During the last few years, I was honored to have some great conversations with Sophie Danforth about the early days of the Rhode Island Zoological Society. Mrs. Danforth, who died on Nov. 15, was straightforward, modest and painfully honest. As described in her obituary, she was “formidable and politely demanding.” Over nearly 60 years, her vision brought the Roger Williams Park Zoo from a run-down, unfunded bunch of caged small birds and reptiles and a chained elephant named “Alice” to the world-class conservation organization it is today.
Many Rhode Islanders still remember how bad it used to be. The Rhode Island Zoological Society was founded in 1962 by Mrs. Danforth in order to establish a private oversight entity which enabled the zoo to garner support from the community. It is in large part because of her that the Roger Williams Park Zoo is now Rhode Island’s premier tourist destination.
In the late 1950s, Sophie described the zoo as “an appalling hell-hole.” A woman with great vision, she was obviously the right person at the right time to save the Roger Williams Park Zoo.
She oversaw the consolidation of the zoo’s collection to the current 40-acre location, so that animals weren’t spread all over the 1873 park without protection or care. She joined the American Association of Zoological Parks and Aquariums (now the Association of Zoos and Aquariums, or AZA) in 1968, the first zoo in New England to do so, which guided the organization to develop professional standards.
Since then the Zoo has not only been a member in good standing but has also achieved humane certification by the American Humane Association, one of only a handful of zoos around the world to do so.
When the city couldn’t pay to feed the animals, she created an endowment so they would never be hungry again. She personally ran a gift shop and held membership drives in order to raise money, to cover the zoo’s food and veterinary bills.
In 1968, Mrs. Danforth hired the Zoo’s first professional director, Dion Albach. With help from world-renowned conservationists such as Gerald Durrell, founder of Save Animals from Extinction (SAFE), now the Wildlife Conservation Trust International, and William Conway of the Wildlife Conservation Society, she worked to create the international conservation organization we are today.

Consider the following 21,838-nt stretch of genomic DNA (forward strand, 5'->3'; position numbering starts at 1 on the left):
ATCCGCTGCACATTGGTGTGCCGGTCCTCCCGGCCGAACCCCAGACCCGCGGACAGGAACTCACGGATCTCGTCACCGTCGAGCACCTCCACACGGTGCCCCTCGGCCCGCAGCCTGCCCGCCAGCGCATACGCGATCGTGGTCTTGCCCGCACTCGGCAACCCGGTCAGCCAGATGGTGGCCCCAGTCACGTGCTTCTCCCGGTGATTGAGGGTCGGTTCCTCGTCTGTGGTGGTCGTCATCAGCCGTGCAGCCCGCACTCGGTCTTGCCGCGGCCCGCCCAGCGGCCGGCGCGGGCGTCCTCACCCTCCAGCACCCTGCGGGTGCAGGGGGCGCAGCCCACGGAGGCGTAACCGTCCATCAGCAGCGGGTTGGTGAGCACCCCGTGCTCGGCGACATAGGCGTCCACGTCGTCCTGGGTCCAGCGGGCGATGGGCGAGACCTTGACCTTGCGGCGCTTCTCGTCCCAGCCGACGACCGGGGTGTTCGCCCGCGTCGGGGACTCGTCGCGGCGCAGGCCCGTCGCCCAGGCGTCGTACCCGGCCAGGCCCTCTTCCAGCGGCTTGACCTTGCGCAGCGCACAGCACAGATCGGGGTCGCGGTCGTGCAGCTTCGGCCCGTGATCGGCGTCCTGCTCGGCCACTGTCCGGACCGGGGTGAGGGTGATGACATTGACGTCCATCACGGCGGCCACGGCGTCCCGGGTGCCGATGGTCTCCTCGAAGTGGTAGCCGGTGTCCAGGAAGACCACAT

With director Tony Vecchio, she toured the world’s zoos, recognizing the best and worst they had to offer and bringing those best practices back to Rhode Island. With Mayor Vincent Cianci Jr., she was able to secure federal money to rebuild the zoo, which closed for two years of construction. In 1980, the “new” zoo opened to rave reviews, providing natural habitats for the animals, always with the message of conservation.
In the early 1980s a citywide union strike was planned. In a tough negotiation with Cianci and Joe Virgilio and, against all odds, she was able to exempt the unionized zookeepers from the strike so the animals would be cared for and fed.
At first, she wasn’t taken seriously, yet she soldiered on. The city had no money, yet she soldiered on.
What we have today is the result of her vision, helped by so many great board members, superb zoo staff, and broad community support. Her relentless dedication and unyielding drive continue to inspire the Rhode Island Zoological Society. When asked how she did it, Mrs. Danforth said, “Well, I had common sense and a love of animals.”
We are grateful to the Danforth family for directing contributions in her memory to the zoo in order continue her mission of saving our endangered natural world.
Jeremy Goodman is executive director of the Rhode Island Zoological Society and Roger Williams Park Zoo.